When did 'School Testing' means
testing kids for drugs?
By S. M. Oliva
The big news of the day in the Supreme Court is their decision to uphold the constitutionality of Cleveland’s school voucher program. But the more important ruling, at least if you believe that freedom applies to all Americans, is the Court’s 5-4 decision in Board of Education of Independent School District No. 92 of Pottawatomie County v. Earls. Led by the normally pro-freedom Justice Thomas, the Court said that students in public schools enjoy no substantive rights under the Fourth Amendment. Of course, they didn’t say that directly, but that is the only rational interpretation of their non-reasoned decision, which upholds a school district’s policy of requiring all students to take a drug test as a condition of being allowed to participate in any extracurricular activity, such as the chess club (where I can only imagine that cocaine use is rampant!)
Justice Thomas said the ends justified the means; the “ends” being the school district’s “important interest in preventing and deterring drug use among its schoolchildren” and that the drug testing policy “does not violate the Fourth Amendment.” This is true, of course, if you don’t actually read the Fourth Amendment, which says, in relevant part “The right of the people to be secure in their persons…against unreasonable searches and seizures, shall not be violated.” Making a student urinate in the cup so you can see if he’s using drugs is a “search”, and in the absence of any reason to believe an individual student may be culpable, there is no “reasonable” grounds for such a search.
Justice Breyer, concurring in the Court’s opinion, says that it would it be impractical to actually follow the Constitution, since requiring “individualized suspicion” could cause schools to “unfairly target members of unpopular groups, or leave those whose behavior is slightly abnormal stigmatized in the minds of others.” In other words, it’s better to subject all students to random drug testing, rather than actually trying to figure out who the real drug users are first. It would be like the government trying to find Islamic terrorists by randomly searching all airline passengers. Oh, wait…
Justice Ginsburg thankfully tries to inject some reason into this case with her forceful and convincing dissent, which was joined by Justices O’Connor, Stevens and Souter. She goes right to the intellectual core of the problem here, which is that there is absolutely no rational grounds for a school district to presume that all students engaged in extracurricular activities are potential drug users requiring state intervention in their bodies. She mocks the school district’s claim that concern for “health and safety” allow random urine tests of members of Future Farmers of America (which handle livestock), a cooking club and the band: “Notwithstanding nightmarish images of out-of-control flatware, livestock running amok, and colliding tubas disturbing the peace and quiet of Tecumesh, the great majority of students the School District seeks to test in truth are engaged in activities that are not safety sensitive to an unusual degree.”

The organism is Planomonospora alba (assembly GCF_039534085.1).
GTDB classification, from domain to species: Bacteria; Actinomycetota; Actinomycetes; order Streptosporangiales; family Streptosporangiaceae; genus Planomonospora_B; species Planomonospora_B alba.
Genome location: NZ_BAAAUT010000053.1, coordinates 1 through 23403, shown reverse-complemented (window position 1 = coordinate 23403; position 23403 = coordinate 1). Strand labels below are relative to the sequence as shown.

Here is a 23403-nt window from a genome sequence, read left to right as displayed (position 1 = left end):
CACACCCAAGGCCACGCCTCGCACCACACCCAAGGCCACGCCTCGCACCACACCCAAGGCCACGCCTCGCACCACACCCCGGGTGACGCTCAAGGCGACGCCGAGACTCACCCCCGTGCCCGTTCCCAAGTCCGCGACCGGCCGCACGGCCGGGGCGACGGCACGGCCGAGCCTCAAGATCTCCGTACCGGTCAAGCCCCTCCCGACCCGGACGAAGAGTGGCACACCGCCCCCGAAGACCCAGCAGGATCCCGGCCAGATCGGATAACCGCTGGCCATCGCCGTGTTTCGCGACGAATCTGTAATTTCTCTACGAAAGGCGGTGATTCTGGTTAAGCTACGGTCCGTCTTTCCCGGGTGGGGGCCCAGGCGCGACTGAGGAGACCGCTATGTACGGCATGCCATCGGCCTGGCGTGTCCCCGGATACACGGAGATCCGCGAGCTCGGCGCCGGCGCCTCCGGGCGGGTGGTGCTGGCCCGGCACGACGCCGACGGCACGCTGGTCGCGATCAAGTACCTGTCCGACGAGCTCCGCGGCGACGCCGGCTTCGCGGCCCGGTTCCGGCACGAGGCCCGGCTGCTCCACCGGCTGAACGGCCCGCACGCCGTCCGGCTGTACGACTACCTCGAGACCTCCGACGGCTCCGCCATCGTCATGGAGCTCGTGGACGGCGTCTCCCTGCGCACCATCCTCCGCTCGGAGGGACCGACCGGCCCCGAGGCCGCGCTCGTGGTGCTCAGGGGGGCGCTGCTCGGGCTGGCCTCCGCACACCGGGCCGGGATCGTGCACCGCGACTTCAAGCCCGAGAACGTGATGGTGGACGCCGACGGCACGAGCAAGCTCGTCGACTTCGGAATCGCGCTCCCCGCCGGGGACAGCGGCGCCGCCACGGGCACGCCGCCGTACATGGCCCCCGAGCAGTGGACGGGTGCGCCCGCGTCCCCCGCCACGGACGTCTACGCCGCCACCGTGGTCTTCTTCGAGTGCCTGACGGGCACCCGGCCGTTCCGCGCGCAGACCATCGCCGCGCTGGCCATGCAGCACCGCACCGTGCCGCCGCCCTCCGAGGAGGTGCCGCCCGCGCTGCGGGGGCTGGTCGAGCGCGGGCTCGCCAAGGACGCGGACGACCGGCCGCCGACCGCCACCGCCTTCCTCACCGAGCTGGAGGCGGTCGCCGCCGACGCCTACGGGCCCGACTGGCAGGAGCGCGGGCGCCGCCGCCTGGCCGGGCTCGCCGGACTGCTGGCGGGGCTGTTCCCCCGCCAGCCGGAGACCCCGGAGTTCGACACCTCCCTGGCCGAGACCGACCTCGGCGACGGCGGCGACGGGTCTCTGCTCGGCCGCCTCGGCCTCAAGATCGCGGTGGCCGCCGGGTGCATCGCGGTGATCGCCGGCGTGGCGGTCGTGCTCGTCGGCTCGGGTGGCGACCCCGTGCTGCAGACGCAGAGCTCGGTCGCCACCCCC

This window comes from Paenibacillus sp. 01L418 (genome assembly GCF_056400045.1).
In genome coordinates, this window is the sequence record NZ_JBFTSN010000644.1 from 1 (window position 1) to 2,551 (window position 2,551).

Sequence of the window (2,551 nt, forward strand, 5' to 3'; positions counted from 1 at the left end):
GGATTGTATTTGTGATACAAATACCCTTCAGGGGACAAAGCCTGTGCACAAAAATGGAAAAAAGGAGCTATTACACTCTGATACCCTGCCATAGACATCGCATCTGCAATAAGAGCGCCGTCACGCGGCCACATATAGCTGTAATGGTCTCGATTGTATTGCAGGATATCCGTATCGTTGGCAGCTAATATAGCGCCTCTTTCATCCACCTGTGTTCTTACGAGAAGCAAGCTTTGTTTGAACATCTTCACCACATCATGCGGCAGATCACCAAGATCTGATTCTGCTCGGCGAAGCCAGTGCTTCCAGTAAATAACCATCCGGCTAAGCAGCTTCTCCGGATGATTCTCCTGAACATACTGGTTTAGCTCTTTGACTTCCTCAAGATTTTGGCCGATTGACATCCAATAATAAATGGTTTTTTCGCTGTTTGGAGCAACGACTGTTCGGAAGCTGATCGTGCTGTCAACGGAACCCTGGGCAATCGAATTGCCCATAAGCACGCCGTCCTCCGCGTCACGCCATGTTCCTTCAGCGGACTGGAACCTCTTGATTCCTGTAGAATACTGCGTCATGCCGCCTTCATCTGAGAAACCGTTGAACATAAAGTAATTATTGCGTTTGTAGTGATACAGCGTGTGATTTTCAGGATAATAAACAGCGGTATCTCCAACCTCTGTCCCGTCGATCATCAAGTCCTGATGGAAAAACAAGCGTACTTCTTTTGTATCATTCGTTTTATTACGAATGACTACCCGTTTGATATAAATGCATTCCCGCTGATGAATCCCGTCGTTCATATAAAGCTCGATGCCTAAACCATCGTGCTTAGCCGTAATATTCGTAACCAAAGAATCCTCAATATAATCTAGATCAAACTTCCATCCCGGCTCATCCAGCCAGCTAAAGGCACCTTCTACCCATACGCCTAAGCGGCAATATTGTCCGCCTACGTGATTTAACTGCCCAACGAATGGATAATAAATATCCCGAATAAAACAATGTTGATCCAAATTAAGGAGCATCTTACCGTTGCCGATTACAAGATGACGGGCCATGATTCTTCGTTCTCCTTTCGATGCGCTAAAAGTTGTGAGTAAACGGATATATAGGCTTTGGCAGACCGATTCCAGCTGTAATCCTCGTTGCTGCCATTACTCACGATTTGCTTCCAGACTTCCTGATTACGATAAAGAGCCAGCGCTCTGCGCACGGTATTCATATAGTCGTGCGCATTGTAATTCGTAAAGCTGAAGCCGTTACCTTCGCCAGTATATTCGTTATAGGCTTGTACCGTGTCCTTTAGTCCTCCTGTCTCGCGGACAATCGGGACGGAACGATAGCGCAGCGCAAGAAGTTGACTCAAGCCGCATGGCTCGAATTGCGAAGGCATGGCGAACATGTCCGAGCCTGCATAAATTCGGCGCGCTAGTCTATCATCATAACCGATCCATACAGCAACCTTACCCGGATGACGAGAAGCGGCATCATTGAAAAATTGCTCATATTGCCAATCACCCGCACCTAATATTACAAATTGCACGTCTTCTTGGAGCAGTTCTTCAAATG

In fact, Justice Ginsburg correctly states, students engaged in these kinds of extracurricular activities tend to be less inclined towards using illicit drugs. That’s obvious to most thinking people. The reason most people take drugs, especially minors, is that they are trying to flee a reality in which there mind cannot cope and achieve. The respondent in this case, Lindsay Earls, was a member of the choir, marching band, Academic Team, and the National Honors Society. Does this sound like the profile of a heroin addict?
But perhaps the biggest fraud which this case perpetuates is the doctrine of in loco parentis, the notion accepted by the Court that schools are a direct substitute for parental authority in the context of public education. What the Court did today was say that schools must be allowed to operate over parental authority, as Miss Earls’ parents were the ones who initially filed suit to stop the drug testing policy. Not only do schools have the right to ignore the Fourth Amendment, they don’t even have to abide by parental judgments as to whether their children are appropriate targets of random drug testing policies. In other words, the state always knows best.
Justice Ginsburg also raises the disturbing fact—completely unaddressed by Justice Thomas—that the school district in this case was violating their own policies with respect to the drug testing, allowing unauthorized persons access to the supposedly confidential results. The trial court, in granting summary judgment to the school district, said that they believed the district’s mere statement that they weren’t violating the policy, even though the Earls’ presented clear and unimpeached evidence to the contrary. Justice Ginsburg correctly states that the trial court erred in not considering summary judgment according to facts most favorable to the Earls, but the Court’s majority saw no issue there, continuing to promote the doctrine that the ends always justify the means, especially when the end might be impeded through application of individual rights.
Today’s decision is a disaster for individual rights. It adopts a collectivist interpretation of the Fourth Amendment that allows school districts—a government agent—to deny rights based simply on a person’s age, status and decision to participate in extracurricular activities. School districts who wish to act as agents of the government’s “War on Drugs” may now do so free of constitutional restriction or parental authority. Concluding her own dissent today, Justice Ginsburg states a sad truth:
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